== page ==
Luks's straightforward, spontaneous portrait of the actor Otis Skinner reveals the artist at his best in the evocation of character. He depicts Skinner as the brash, rakish Colonel Philippe Bridau, a role he played in The Honor of the Family, Emile Fabré's dramatic adaptation of Balzac's story "Les célibataires."
Another artist had painted the actor as the character of Bridau more than seven years earlier, and Luks may have seen that work in a catalogue, as this portrait bears striking similarities to the earlier one. The posture, costume, tilted top hat, and diagonal cane are almost identical in both paintings; however Luks’s composition is original in its acute depiction of character and its bold, virtuoso brushwork.
Here, the artist presents the good-natured, roguish demeanor of the subject, Colonel Bridau. The actor is shown in three-quarter-length against a neutral background, removing him from any descriptive context and forcing the viewer to focus on the actor's mocking gaze. Luks rivaled the seventeenth-century Dutch artist Frans Hals in his ability to capture momentary facial expressions and poses that readily communicate personality with quick brushstrokes. Duncan Phillips thought "the portrait of Otis Skinner in the role of Colonel Philippe Bridau—a poseur and vagrant adventurer—is a design daring in color, strikingly effective in silhouette, and essentially a satire on all grandiose histrionics."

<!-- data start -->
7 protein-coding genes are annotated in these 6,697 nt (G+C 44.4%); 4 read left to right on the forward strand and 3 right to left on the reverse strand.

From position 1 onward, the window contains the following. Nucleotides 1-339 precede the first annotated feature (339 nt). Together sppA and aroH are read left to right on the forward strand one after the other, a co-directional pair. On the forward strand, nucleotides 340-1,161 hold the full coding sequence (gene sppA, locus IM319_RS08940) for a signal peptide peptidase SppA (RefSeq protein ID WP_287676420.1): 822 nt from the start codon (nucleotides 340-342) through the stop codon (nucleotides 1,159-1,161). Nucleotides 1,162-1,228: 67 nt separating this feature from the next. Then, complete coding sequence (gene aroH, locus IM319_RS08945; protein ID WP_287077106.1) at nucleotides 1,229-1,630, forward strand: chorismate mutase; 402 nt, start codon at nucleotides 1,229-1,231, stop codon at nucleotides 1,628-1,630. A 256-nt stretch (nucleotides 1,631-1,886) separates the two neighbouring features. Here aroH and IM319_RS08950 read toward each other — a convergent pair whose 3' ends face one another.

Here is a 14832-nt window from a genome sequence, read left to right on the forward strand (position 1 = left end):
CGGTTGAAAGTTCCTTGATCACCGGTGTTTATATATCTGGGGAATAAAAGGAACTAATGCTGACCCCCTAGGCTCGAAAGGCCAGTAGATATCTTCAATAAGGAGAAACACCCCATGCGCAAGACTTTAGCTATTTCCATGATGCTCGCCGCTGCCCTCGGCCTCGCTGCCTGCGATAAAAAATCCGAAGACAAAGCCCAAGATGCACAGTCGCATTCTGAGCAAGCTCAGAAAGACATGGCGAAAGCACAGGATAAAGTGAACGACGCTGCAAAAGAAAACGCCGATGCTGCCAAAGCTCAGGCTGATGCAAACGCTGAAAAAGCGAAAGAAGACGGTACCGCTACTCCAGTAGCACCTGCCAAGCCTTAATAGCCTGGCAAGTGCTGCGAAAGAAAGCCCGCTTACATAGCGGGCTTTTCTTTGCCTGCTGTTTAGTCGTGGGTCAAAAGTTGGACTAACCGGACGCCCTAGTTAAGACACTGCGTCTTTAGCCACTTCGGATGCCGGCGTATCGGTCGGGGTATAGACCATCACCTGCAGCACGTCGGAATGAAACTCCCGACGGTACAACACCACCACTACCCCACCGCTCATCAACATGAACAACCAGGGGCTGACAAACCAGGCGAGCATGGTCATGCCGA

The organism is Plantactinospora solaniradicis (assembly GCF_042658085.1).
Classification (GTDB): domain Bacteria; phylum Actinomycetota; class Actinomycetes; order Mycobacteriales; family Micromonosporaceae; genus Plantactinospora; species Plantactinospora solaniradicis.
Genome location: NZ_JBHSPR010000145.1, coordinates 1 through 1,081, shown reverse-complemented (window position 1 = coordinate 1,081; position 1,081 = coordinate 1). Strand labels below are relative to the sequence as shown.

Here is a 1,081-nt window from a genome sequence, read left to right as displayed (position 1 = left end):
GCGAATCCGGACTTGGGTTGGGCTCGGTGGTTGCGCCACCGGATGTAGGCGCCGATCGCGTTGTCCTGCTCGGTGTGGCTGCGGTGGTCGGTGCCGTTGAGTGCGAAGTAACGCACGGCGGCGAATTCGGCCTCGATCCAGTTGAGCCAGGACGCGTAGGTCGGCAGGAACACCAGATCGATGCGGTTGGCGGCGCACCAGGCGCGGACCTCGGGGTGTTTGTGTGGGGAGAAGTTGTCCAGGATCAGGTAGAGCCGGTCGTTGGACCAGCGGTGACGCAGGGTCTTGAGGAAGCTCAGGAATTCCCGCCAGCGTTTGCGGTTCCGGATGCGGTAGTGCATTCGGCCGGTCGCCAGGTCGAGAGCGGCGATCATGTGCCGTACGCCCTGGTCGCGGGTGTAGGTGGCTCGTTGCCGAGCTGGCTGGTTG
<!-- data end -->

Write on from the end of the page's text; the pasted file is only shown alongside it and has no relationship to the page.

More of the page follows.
An admirer of Skinner since his youth, Phillips commissioned the portrait, stating that he considered Luks the best man in America for the job. Because Skinner was too busy for studio sittings, Phillips purchased theater tickets for the artist so that he could sketch the actor in performance.
It was exhibited at Kraushaar Galleries in 1919, receiving much critical acclaim. Declared by Phillips as one of his best purchases of the season, the work was so popular that it was frequently requested for other exhibitions. At the Art Institute of Chicago's "33rd Annual Exhibition of American Oil Painting" in 1920, it won first prize.